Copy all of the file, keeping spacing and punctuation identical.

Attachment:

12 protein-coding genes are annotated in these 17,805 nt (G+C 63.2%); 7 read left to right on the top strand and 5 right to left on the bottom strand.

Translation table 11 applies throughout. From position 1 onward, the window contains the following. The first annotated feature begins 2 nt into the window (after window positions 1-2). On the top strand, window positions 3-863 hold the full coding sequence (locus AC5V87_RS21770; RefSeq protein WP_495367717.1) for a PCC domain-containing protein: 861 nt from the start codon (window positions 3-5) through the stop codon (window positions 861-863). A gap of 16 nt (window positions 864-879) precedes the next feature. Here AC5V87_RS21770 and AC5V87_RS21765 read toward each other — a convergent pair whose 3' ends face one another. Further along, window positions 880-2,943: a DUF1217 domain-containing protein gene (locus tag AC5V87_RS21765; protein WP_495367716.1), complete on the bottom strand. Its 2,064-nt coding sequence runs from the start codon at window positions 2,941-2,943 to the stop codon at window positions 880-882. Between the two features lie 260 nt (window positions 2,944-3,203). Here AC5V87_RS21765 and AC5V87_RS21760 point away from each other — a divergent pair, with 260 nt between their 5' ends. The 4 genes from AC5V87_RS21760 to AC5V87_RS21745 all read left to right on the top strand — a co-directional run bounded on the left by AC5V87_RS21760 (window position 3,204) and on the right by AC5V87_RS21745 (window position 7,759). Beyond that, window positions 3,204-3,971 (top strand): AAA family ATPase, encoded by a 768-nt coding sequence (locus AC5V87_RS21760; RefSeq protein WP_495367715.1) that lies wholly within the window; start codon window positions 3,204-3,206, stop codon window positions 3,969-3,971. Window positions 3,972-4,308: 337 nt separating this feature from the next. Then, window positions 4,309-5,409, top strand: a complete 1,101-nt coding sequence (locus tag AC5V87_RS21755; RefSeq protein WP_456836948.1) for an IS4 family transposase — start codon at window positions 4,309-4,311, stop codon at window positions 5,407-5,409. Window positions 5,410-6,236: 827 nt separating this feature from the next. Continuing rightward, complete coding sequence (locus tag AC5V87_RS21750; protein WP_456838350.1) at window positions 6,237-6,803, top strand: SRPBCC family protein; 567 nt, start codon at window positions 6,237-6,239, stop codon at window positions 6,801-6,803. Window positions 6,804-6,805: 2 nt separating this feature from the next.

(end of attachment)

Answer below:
12 protein-coding genes are annotated in these 17,805 nt (G+C 63.2%); 7 read left to right on the top strand and 5 right to left on the bottom strand.

Translation table 11 applies throughout. From position 1 onward, the window contains the following. The first annotated feature begins 2 nt into the window (after window positions 1-2). On the top strand, window positions 3-863 hold the full coding sequence (locus AC5V87_RS21770; RefSeq protein WP_495367717.1) for a PCC domain-containing protein: 861 nt from the start codon (window positions 3-5) through the stop codon (window positions 861-863). A gap of 16 nt (window positions 864-879) precedes the next feature. Here AC5V87_RS21770 and AC5V87_RS21765 read toward each other — a convergent pair whose 3' ends face one another. Further along, window positions 880-2,943: a DUF1217 domain-containing protein gene (locus tag AC5V87_RS21765; protein WP_495367716.1), complete on the bottom strand. Its 2,064-nt coding sequence runs from the start codon at window positions 2,941-2,943 to the stop codon at window positions 880-882. Between the two features lie 260 nt (window positions 2,944-3,203). Here AC5V87_RS21765 and AC5V87_RS21760 point away from each other — a divergent pair, with 260 nt between their 5' ends. The 4 genes from AC5V87_RS21760 to AC5V87_RS21745 all read left to right on the top strand — a co-directional run bounded on the left by AC5V87_RS21760 (window position 3,204) and on the right by AC5V87_RS21745 (window position 7,759). Beyond that, window positions 3,204-3,971 (top strand): AAA family ATPase, encoded by a 768-nt coding sequence (locus AC5V87_RS21760; RefSeq protein WP_495367715.1) that lies wholly within the window; start codon window positions 3,204-3,206, stop codon window positions 3,969-3,971. Window positions 3,972-4,308: 337 nt separating this feature from the next. Then, window positions 4,309-5,409, top strand: a complete 1,101-nt coding sequence (locus tag AC5V87_RS21755; RefSeq protein WP_456836948.1) for an IS4 family transposase — start codon at window positions 4,309-4,311, stop codon at window positions 5,407-5,409. Window positions 5,410-6,236: 827 nt separating this feature from the next. Continuing rightward, complete coding sequence (locus tag AC5V87_RS21750; protein WP_456838350.1) at window positions 6,237-6,803, top strand: SRPBCC family protein; 567 nt, start codon at window positions 6,237-6,239, stop codon at window positions 6,801-6,803. Window positions 6,804-6,805: 2 nt separating this feature from the next.